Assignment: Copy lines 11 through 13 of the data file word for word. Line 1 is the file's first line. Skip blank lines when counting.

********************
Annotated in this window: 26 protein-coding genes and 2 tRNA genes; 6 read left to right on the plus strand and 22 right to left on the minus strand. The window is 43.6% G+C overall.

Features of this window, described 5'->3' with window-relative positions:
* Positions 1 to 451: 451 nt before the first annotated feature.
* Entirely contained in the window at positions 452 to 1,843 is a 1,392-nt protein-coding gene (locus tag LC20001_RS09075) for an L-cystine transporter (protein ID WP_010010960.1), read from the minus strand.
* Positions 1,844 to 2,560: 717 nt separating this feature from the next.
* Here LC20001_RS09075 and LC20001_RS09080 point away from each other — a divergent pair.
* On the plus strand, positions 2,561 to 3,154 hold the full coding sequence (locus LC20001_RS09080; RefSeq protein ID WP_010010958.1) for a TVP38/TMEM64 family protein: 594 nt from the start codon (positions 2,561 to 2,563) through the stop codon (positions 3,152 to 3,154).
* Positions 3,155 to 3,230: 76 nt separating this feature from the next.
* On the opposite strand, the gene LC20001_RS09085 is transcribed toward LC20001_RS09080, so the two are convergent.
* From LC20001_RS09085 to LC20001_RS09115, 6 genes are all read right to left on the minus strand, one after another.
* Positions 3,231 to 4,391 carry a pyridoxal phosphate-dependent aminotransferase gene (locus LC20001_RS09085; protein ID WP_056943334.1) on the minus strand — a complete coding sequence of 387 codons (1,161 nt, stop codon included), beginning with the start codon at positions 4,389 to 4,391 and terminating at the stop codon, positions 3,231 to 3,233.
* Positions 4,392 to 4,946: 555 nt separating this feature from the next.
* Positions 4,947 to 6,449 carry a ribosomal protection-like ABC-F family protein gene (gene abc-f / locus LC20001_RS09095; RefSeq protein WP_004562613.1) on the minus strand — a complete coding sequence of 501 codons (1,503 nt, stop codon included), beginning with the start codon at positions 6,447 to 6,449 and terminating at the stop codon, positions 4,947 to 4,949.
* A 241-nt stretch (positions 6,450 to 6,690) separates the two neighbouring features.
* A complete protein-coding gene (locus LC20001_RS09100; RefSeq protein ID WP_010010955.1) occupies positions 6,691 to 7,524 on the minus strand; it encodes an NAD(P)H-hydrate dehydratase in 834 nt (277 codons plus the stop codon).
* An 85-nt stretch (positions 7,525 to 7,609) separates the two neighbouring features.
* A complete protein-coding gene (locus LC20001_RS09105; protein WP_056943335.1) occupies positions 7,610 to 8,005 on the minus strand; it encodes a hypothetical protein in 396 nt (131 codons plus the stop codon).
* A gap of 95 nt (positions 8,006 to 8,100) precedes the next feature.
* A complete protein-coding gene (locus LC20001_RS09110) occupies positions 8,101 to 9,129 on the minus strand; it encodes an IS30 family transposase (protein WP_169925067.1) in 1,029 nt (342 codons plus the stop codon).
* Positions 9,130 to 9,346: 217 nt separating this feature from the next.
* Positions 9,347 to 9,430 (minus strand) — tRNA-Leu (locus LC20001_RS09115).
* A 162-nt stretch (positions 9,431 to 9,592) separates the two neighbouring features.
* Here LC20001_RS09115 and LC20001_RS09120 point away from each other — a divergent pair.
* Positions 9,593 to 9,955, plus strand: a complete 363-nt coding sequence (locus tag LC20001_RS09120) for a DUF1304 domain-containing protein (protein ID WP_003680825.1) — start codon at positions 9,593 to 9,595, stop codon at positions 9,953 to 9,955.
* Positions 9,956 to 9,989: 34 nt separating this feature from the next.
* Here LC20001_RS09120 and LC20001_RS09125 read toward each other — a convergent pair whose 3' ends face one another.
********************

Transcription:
* Positions 3,231 to 4,391 carry a pyridoxal phosphate-dependent aminotransferase gene (locus LC20001_RS09085; protein ID WP_056943334.1) on the minus strand — a complete coding sequence of 387 codons (1,161 nt, stop codon included), beginning with the start codon at positions 4,389 to 4,391 and terminating at the stop codon, positions 3,231 to 3,233.
* Positions 4,392 to 4,946: 555 nt separating this feature from the next.
* Positions 4,947 to 6,449 carry a ribosomal protection-like ABC-F family protein gene (gene abc-f / locus LC20001_RS09095; RefSeq protein WP_004562613.1) on the minus strand — a complete coding sequence of 501 codons (1,503 nt, stop codon included), beginning with the start codon at positions 6,447 to 6,449 and terminating at the stop codon, positions 4,947 to 4,949.